After Francis Ford Coppola fired him from The Conversation and replaced him with Bill Butler, Haskell Wexler was devastated. He would not have agreed to shoot his next feature, One Flew over the Cuckoo’s Nest, had he known he would once again be fired and replaced with Bill Butler.

            From the mid-1960s to early 1970s, Wexler was active in the anti-war and hippie movements, and he knew Cuckoo’s Nest co-producer Saul Zaentz from attending demonstrations in Berkeley and San Francisco. At the time, Zaentz was co-owner of Fantasy Records, based in Berkeley. One Flew over the Cuckoo’s Nest would be his first film with another novice producer, the actor Michael Douglas. Douglas had acquired the rights to Ken Kesey’s highly acclaimed novel, published in 1962, from his father, Kirk, and had asked Zaentz to collaborate with him in making it into a film.

            The screenplay, by Larry Hauben and Bo Goldman, concerns R.P. McMurphy, a patient who’s been sent for evaluation to Oregon State Mental Hospital, where he shakes things up. McMurphy (like Wexler) questions rules and conventions, and challenges authority.  His nemesis, Nurse Ratched is a rigid, sadistic disciplinarian who, under the guise of helping her charges, irreparably harms them.

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Jack Nicholson, whom Wexler had known since they’d worked together on Studs Lonigan in 1960, would play McMurphy. Louise Fletcher would play Nurse Ratched and Milos Forman would direct. Forman had directed The Firemen’s Ball and Loves of a Blonde, both Oscar nominees for Best Foreign Language Film, in his native Czechoslovakia. The small film Taking Off (1971) had been his first American movie.

When the producers suggested Wexler as cinematographer, Forman was concerned that, since Wexler had directed a film, he might try to encroach on Forman’s job. Nevertheless, he admired Wexler’s work, so he had dinner with him to see how they’d get along. Forman wrote in his memoir: “He struck me as the gentle, quiet type. He was very enthusiastic about Kesey’s book and the screenplay, which Larry Hauben and Bo Goldman had written. I wanted a sort of a raw, realistic look for the film, but not so tawdry that it would pull attention away from the story. Wexler said he knew exactly how to give me this look, so I offered him the job.”

Wexler can be extremely congenial, and he believes it’s his job to stay on schedule and on budget, make the leading lady look good (when the script calls for it), enhance the story’s interest with lighting, framing and emphasis, and help the director. And while often cooperative, he is also extremely independent. Unlike most other directors of photography, Wexler owned his own equipment and rented it to the production company. He said that studios discourage this because they relinquish some control. “It has to do with studios wanting to hire below-the-line workers, and they don’t want you to be loan-out companies or little entrepreneurs on your own,” he said. That view is shortsighted, he thinks, because cameramen who buy their equipment maintain it well and are accustomed to it, enabling them to do their job better than if they use rentals they need to get used to.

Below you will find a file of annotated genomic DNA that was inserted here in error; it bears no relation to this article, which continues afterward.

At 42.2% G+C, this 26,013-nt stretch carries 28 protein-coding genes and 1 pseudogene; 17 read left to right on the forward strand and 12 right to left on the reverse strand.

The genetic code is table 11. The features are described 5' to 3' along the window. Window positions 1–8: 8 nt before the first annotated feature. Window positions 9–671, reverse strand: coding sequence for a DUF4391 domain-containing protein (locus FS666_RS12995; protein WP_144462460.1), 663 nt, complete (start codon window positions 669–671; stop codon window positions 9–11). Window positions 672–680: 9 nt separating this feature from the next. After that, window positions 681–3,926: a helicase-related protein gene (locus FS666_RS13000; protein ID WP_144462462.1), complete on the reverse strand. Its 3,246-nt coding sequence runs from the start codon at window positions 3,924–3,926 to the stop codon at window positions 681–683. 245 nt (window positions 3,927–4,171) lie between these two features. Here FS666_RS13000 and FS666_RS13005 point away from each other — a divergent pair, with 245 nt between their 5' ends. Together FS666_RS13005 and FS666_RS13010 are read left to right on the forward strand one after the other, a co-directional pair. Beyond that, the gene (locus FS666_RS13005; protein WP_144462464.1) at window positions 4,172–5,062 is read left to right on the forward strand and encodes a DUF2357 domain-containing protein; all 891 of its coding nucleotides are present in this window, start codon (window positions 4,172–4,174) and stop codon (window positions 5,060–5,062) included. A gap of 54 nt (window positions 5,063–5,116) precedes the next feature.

After Wexler was hired, Paul Sylbert, who won an Oscar a few years later for Heaven Can Wait, signed on as production designer. By January, 1975, the production company had been in Salem for a few months assembling a cast and preparing. They were shooting the film in an unused ward at Oregon State Mental Hospital in Salem, where the book is set. The hospital’s director, Dr. Dean R. Brooks, would play the head of the institution, and other patients and staff had small roles.

One day, about a week into rehearsals, Sylbert was in the production office trying to get some money for his crew, who had not been paid because the production had temporarily run out of money. Dr. Brooks came in with two women — the head psychiatrist and the head nurse– and told Sylbert he wanted to go to the ward where the actors were rehearsing, and where they would film. Sylbert said he’d accompany him. When they arrived, they walked to the front of the ward where the actors were rehearsing the pill distribution scene early in the film, where a nurse and orderlies give the patients medication. Sylbert recalled that he and Dr. Brooks were shocked to see that “It was bedlam. Milos was having them drag these patients to the pills, it was just like they were doing a 19th century madhouse.” Some of the patients were forced out of their wheelchairs and hauled across the floor.

Sylbert had had an intimation that Forman might want to portray an antiquated and inhumane mental hospital because the only research he’d given the production designer to guide him in devising the sets was a Life magazine article from the 1940s on institutions of the period. The story had pictures of patients in long smocks, walking like zombies and being treated horribly. Also, Forman had screened Frederick Wiseman’s 1966 documentary Titicut Follies for the cast and crew. That film, set in the State Hospital for the Criminally Insane at Bridgewater, Massachusetts, chronicles brutal guards bullying, taunting and humiliating inmates, who are confined, naked, in barren cells.

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Sylbert continued, “Brooks was standing next to me, and he was a big guy, bigger than I am, anyway, and I could feel the heat rising in him. And all of a sudden, he let out a bellow and he said, ‘This has got to stop!’ And he charged toward Milos with the two women on his trail, saying, ‘This has got to stop! You have been here for weeks, months, don’t you have any idea how an institution is run?’ He chewed Milos’s ass up one side and down the other. And this is in front of everybody,” in the cast and crew.